Colette A. Hyman: The power of art
Last Friday night, I attended a performance that reminded me of how much we need the arts to help us through painful, knotty situations, both personal and global. “Za’atar” featured performances by three Arab-American dance artists, including a trio created and performed by Sharon Mansur of Winona, and the friends she invited here, Leyya Mona Tawil and Leila Awadallah.
The final piece, “Thulathi” (Arabic for trio), began rather ominously with three movable partitions being placed across the stage, separating it from the audience, with space in between them to allow just glimpses of the space on the other side of this “wall.” For my friend sitting next to me, it was “Trump’s wall,” but I am sure that for the artists, two of whom have roots in Palestine, it is as much, if not more, the wall built by Israel along parts of the internationally recognized border between that state and the territory that it has occupied since 1967.
While audience members were face-to-face with this barrier, we also noticed, in the cracks, that the dancers continued their performance on the other side. Yet we could only catch fragments. Eventually, the performance moved to the wall itself, which gradually was moved closer and closer to the audience. The feelings of encroachment and containment were palpable. The audience breathed a collective sigh of relief when the performance ended and the “wall” was removed.
For many in attendance, this was their first experience of modern dance. What a powerful example of how artistic performance can provide us with experiences that allow us to understand what is going on in the world around us — beyond news headlines! The next day, I ran into a friend who had been among those new to modern dance performance the night before. He noted that the piece showed us how walls affect all of us: barriers designed to keep others out also prevent us from knowing and enjoying and learning from what is happening on the other side. Yes, the barrier presses in on all of us, not just those deemed so dangerous that they must be kept out by concrete and metal structures.
I have been reading about and thinking about walls and other barriers, for a long time, in Israel/Palestine, on the U.S. border, in Hungary, and elsewhere, horrified by the implicit and explicit violence they embody, by the pain they inflict on so many who are just trying to do what is best for their families.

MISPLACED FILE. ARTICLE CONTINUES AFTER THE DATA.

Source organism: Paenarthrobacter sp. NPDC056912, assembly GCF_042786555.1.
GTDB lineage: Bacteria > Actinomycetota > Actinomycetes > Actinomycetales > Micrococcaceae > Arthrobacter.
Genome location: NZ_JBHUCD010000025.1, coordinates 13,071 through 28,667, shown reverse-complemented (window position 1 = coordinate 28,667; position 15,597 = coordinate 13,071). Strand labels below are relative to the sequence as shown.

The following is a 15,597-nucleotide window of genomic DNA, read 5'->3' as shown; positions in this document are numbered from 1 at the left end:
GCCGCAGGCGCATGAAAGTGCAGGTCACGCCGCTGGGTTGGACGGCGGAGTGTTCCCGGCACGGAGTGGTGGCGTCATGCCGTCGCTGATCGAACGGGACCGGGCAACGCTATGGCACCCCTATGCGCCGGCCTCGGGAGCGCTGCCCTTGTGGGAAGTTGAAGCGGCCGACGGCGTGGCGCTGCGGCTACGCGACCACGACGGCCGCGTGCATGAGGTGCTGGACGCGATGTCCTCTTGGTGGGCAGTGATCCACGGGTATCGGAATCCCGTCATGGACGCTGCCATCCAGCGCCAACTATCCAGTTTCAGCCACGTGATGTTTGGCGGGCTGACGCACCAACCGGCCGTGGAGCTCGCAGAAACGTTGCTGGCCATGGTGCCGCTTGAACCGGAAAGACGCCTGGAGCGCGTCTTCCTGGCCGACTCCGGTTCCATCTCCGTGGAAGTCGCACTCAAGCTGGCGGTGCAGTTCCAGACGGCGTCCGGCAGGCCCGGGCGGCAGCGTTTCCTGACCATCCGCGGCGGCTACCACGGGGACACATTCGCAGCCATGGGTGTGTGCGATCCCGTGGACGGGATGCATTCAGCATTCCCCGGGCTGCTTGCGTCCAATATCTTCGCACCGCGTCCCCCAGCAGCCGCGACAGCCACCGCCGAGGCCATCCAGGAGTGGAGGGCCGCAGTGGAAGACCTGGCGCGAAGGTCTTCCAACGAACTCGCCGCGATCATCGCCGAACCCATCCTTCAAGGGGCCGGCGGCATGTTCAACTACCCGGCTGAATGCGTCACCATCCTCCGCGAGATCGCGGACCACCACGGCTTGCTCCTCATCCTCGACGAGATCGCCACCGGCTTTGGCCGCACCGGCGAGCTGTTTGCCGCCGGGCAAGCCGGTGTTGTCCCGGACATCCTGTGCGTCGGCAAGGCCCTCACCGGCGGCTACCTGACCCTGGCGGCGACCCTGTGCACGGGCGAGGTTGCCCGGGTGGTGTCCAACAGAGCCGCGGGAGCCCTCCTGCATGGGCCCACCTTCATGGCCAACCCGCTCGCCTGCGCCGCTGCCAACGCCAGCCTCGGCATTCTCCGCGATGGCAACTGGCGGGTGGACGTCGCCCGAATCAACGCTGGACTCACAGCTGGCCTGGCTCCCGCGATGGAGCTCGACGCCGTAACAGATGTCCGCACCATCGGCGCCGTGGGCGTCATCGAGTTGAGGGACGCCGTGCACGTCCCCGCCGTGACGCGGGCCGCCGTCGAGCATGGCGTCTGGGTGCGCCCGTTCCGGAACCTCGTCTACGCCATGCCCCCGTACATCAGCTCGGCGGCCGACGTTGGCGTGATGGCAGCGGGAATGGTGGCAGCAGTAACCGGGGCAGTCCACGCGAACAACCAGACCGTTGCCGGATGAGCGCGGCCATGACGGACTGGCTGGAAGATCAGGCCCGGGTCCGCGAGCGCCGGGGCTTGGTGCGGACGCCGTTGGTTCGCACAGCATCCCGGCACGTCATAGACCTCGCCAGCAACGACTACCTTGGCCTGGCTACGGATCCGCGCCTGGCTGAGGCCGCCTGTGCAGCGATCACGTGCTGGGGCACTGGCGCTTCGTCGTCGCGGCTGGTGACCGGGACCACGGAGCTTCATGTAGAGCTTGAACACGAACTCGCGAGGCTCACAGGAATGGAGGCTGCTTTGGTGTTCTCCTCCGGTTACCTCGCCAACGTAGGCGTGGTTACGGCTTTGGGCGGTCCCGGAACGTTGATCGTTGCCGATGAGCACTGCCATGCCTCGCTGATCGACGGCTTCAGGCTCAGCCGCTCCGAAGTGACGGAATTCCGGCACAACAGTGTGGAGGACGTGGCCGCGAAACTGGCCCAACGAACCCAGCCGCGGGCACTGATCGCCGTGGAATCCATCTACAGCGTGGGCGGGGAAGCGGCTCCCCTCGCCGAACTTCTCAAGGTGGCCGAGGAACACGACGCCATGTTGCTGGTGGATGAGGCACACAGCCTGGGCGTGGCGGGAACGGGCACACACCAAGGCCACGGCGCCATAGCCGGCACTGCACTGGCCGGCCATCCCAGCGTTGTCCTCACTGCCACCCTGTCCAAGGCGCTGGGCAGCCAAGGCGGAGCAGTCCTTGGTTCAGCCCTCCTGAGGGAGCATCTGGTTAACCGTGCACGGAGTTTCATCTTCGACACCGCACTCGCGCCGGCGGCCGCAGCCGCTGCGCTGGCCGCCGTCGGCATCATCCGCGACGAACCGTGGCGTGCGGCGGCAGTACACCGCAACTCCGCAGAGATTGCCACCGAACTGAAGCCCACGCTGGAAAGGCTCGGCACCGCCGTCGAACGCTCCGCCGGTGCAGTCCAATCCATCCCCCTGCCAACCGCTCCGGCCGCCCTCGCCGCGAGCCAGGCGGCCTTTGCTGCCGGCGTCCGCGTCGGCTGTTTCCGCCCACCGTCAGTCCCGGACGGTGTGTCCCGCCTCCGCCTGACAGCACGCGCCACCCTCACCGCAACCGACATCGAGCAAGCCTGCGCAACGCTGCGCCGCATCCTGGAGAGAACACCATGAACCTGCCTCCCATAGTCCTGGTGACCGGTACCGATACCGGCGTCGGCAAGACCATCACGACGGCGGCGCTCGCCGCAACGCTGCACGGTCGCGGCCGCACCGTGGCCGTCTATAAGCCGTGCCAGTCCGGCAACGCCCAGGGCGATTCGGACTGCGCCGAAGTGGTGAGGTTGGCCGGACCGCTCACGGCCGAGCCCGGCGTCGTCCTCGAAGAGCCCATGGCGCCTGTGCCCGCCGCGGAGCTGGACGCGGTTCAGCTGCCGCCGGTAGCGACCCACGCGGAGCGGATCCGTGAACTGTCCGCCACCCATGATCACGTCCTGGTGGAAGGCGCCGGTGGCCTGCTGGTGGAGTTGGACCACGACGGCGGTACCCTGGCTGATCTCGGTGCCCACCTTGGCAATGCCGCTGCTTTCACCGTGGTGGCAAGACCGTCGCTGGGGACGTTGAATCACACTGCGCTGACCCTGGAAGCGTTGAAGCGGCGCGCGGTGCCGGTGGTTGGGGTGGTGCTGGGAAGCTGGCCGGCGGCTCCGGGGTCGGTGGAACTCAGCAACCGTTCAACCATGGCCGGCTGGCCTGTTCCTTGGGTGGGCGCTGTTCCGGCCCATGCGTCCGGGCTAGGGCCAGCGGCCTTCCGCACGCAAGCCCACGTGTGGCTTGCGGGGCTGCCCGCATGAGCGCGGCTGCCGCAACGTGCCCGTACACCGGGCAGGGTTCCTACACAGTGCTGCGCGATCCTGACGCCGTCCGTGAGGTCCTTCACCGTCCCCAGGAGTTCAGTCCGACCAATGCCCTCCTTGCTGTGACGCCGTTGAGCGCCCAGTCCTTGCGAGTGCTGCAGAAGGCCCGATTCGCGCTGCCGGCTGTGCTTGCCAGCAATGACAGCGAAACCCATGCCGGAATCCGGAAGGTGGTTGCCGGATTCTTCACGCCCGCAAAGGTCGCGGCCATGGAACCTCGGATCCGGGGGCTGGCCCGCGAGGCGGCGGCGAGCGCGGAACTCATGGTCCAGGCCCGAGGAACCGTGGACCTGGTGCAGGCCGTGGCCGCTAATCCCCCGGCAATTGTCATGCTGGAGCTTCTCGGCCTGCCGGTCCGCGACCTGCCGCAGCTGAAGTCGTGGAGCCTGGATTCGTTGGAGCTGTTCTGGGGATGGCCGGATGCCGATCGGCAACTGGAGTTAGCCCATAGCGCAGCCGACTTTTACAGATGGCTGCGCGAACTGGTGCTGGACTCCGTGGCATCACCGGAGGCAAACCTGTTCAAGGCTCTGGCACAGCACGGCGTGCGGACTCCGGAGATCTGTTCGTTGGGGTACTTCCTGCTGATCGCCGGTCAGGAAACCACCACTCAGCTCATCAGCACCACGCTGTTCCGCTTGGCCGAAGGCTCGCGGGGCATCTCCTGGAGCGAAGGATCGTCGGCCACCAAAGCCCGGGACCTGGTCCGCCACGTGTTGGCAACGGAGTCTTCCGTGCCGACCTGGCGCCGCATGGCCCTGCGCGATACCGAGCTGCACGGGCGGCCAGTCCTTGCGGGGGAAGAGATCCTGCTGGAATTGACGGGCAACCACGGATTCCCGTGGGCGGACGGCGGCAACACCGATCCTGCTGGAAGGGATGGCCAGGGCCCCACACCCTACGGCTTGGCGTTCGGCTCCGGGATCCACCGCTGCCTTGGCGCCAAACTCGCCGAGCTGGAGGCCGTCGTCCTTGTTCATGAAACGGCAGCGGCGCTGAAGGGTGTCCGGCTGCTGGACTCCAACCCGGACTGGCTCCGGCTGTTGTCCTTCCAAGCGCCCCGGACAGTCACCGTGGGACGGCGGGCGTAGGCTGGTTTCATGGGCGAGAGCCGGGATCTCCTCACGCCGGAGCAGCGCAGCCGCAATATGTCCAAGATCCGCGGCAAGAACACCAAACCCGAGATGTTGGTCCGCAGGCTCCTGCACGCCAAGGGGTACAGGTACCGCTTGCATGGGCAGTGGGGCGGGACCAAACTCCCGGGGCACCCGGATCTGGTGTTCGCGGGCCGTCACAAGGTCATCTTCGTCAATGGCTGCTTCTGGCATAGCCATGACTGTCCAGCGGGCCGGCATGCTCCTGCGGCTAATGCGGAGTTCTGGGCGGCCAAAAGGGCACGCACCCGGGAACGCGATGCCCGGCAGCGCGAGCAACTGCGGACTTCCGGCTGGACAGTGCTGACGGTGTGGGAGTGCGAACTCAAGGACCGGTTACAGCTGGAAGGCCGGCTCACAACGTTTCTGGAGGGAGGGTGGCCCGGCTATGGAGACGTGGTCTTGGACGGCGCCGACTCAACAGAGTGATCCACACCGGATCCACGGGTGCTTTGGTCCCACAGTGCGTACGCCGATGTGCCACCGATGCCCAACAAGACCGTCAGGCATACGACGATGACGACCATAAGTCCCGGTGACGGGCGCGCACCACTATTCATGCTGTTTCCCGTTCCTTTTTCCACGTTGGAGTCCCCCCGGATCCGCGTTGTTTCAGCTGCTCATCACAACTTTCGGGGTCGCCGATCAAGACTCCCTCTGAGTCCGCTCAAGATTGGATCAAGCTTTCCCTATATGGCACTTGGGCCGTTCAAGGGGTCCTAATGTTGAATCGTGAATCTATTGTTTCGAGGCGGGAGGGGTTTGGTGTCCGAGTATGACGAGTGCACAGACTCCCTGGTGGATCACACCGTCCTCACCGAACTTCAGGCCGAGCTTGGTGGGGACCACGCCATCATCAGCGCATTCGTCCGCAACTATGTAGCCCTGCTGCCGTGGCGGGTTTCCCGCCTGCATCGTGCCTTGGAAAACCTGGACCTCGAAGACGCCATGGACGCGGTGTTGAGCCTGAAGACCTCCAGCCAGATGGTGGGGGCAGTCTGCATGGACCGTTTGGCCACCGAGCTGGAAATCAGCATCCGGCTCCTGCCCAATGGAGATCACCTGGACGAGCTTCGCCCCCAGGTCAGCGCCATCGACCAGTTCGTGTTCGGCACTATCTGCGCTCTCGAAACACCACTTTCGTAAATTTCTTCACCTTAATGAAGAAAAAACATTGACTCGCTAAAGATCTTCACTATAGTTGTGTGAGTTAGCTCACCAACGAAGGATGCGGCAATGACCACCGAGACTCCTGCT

I have to admit, however, that I have never experienced walls with the same impact as I did at that performance. Standing at the wall built by Israel in Bethlehem that looms over shops, streets, and homes, several years ago, I felt the wall in the moment: how it casts a shadow on all activity and makes concrete an assault on human rights that is persisting into a second half century. This performance powerfully brought back to me that earlier sensation, but it also brought me face-to-face with a realization I was unable to fully countenance at the time: how the wall pressed in on me as well, though I was only a tourist, and, indeed, continues to press in on me.
This is the power of art: to move us to come to new understandings of ourselves, our relationship to others, and our environment.
Expose yourselves to this transforming power, right here, in Winona. In a couple of weeks, you can immerse yourselves in the Frozen River Film Festival, Feb. 6-10, and for those of you interested in exploring the possibilities of dance, check out Dancescape at WSU, coming up Feb. 14-16. In its 29th year, this program of student performances will include choreography by students, faculty and guest artists.
We are fortunate to live in Winona in the 21st century: Over the last two decades, so many have worked so hard to bring new opportunities for exploring our world through theater and music, dance, film, and spoken word performance, and through the visual arts. This has clearly benefitted us economically: Nonprofit arts and cultural activity bring close to $5 million annually in revenues to the city of Winona. But how much richer are we for the new avenues these have provided us for engaging with and understanding the world we live in and the worlds others live in?